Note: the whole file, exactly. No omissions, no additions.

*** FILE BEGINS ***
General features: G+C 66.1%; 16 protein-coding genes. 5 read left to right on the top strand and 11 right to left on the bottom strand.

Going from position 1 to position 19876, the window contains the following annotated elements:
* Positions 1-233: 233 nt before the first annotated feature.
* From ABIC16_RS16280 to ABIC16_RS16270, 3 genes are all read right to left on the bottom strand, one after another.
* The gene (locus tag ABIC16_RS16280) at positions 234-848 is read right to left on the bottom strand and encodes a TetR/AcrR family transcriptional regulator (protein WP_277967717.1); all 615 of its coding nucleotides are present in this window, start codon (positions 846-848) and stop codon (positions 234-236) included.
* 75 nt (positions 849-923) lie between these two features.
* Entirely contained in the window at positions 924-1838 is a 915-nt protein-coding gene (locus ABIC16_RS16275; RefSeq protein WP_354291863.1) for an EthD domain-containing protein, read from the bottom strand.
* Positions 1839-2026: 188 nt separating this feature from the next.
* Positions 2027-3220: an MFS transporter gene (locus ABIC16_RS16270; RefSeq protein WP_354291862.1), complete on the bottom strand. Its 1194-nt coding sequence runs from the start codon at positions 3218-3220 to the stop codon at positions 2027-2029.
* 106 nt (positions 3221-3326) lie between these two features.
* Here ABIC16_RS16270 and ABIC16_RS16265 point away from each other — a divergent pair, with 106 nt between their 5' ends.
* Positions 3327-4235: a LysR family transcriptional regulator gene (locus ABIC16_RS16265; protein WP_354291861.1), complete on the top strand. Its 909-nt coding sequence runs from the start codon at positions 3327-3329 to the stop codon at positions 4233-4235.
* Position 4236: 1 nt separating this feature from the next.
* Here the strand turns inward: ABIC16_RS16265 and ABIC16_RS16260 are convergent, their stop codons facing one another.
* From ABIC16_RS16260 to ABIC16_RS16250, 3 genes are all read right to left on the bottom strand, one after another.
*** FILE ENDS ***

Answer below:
General features: G+C 66.1%; 16 protein-coding genes. 5 read left to right on the top strand and 11 right to left on the bottom strand.

Going from position 1 to position 19876, the window contains the following annotated elements:
* Positions 1-233: 233 nt before the first annotated feature.
* From ABIC16_RS16280 to ABIC16_RS16270, 3 genes are all read right to left on the bottom strand, one after another.
* The gene (locus tag ABIC16_RS16280) at positions 234-848 is read right to left on the bottom strand and encodes a TetR/AcrR family transcriptional regulator (protein WP_277967717.1); all 615 of its coding nucleotides are present in this window, start codon (positions 846-848) and stop codon (positions 234-236) included.
* 75 nt (positions 849-923) lie between these two features.
* Entirely contained in the window at positions 924-1838 is a 915-nt protein-coding gene (locus ABIC16_RS16275; RefSeq protein WP_354291863.1) for an EthD domain-containing protein, read from the bottom strand.
* Positions 1839-2026: 188 nt separating this feature from the next.
* Positions 2027-3220: an MFS transporter gene (locus ABIC16_RS16270; RefSeq protein WP_354291862.1), complete on the bottom strand. Its 1194-nt coding sequence runs from the start codon at positions 3218-3220 to the stop codon at positions 2027-2029.
* 106 nt (positions 3221-3326) lie between these two features.
* Here ABIC16_RS16270 and ABIC16_RS16265 point away from each other — a divergent pair, with 106 nt between their 5' ends.
* Positions 3327-4235: a LysR family transcriptional regulator gene (locus ABIC16_RS16265; protein WP_354291861.1), complete on the top strand. Its 909-nt coding sequence runs from the start codon at positions 3327-3329 to the stop codon at positions 4233-4235.
* Position 4236: 1 nt separating this feature from the next.
* Here the strand turns inward: ABIC16_RS16265 and ABIC16_RS16260 are convergent, their stop codons facing one another.
* From ABIC16_RS16260 to ABIC16_RS16250, 3 genes are all read right to left on the bottom strand, one after another.